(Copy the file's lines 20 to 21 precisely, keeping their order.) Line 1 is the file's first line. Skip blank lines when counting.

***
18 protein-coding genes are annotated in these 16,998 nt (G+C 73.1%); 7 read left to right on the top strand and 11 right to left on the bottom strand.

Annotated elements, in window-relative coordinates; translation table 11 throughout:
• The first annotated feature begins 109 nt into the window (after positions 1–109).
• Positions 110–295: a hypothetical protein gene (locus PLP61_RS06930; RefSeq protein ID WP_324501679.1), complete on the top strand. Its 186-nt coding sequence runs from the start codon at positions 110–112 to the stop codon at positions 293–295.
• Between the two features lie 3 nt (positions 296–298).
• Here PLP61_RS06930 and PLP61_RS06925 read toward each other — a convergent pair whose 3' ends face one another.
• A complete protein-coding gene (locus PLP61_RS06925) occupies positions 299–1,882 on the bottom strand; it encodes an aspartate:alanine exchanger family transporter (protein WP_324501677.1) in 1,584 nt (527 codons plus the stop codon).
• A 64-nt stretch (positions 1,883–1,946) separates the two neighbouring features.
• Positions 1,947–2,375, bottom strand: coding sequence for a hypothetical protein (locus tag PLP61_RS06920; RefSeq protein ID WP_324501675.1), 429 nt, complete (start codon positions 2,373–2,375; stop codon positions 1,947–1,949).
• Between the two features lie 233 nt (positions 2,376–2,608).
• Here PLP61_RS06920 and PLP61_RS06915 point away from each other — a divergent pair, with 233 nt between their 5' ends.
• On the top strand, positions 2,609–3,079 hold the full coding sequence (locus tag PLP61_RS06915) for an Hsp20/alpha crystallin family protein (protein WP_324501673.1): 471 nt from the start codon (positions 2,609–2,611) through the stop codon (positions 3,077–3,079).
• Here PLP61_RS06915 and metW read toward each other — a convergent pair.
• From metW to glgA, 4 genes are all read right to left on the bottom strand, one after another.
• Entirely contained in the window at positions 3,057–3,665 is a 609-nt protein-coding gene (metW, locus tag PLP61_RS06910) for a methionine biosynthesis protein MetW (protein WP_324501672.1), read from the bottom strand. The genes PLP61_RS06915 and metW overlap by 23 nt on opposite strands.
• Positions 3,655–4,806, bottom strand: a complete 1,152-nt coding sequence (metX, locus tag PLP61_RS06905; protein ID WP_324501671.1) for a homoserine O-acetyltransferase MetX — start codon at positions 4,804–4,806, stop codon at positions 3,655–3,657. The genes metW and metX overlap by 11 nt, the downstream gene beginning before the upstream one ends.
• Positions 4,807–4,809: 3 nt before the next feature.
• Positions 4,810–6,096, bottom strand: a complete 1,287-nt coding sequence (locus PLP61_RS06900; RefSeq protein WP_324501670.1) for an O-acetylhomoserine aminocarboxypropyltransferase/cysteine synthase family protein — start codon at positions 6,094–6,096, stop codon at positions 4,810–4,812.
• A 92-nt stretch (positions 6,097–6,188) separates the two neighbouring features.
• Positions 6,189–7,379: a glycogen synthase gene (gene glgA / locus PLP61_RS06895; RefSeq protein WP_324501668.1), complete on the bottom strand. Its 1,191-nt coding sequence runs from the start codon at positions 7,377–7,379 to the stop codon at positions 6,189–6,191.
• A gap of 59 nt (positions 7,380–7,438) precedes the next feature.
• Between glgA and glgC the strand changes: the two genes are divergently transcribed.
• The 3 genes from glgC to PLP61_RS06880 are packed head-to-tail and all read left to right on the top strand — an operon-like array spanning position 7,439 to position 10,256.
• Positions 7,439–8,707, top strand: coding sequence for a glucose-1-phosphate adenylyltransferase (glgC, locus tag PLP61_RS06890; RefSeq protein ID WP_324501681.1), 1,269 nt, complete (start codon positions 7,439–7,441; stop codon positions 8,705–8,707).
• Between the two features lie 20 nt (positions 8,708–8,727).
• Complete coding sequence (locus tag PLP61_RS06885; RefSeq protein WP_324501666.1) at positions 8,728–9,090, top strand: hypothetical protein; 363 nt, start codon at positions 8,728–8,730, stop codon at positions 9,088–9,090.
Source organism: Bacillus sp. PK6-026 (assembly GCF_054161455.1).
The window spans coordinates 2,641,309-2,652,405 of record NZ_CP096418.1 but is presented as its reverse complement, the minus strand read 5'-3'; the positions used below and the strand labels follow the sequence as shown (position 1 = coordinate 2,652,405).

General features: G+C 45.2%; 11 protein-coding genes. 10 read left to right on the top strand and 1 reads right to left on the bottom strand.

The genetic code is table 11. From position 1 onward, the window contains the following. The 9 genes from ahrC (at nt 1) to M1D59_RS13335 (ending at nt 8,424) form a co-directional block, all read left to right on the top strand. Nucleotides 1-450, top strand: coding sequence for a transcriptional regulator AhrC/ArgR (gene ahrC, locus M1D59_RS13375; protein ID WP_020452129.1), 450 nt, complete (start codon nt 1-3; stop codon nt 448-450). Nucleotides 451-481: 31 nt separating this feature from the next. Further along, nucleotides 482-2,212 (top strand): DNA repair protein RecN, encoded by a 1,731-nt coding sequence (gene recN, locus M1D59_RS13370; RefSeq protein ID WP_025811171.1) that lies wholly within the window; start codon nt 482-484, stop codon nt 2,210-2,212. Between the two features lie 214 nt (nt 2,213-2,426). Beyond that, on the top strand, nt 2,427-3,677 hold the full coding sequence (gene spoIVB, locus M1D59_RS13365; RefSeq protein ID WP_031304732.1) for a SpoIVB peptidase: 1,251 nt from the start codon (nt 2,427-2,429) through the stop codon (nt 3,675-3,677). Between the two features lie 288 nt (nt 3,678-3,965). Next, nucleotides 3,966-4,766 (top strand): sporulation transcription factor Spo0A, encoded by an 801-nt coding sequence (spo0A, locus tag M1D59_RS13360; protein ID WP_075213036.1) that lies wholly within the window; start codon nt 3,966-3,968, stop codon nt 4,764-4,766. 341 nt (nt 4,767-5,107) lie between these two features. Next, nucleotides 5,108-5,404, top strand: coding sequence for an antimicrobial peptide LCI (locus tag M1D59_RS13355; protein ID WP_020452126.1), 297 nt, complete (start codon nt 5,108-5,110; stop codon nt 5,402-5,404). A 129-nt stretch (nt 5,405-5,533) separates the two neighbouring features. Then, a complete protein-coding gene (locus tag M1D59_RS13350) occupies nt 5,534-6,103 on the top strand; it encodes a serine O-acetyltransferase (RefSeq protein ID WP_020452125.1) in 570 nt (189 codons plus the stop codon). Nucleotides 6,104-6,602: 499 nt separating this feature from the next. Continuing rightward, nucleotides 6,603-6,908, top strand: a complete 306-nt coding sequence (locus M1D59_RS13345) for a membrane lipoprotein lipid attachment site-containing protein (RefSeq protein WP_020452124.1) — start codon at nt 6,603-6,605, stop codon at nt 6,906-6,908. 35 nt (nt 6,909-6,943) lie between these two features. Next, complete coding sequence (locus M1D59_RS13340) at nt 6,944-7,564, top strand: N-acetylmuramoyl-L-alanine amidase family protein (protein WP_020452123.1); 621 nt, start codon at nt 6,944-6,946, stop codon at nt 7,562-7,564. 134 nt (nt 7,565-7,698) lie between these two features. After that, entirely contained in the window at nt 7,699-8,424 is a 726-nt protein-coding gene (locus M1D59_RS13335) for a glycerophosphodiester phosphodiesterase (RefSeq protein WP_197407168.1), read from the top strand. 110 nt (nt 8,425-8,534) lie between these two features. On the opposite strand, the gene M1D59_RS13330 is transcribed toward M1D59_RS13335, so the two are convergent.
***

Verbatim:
• Positions 6,189–7,379: a glycogen synthase gene (gene glgA / locus PLP61_RS06895; RefSeq protein WP_324501668.1), complete on the bottom strand. Its 1,191-nt coding sequence runs from the start codon at positions 7,377–7,379 to the stop codon at positions 6,189–6,191.
• A gap of 59 nt (positions 7,380–7,438) precedes the next feature.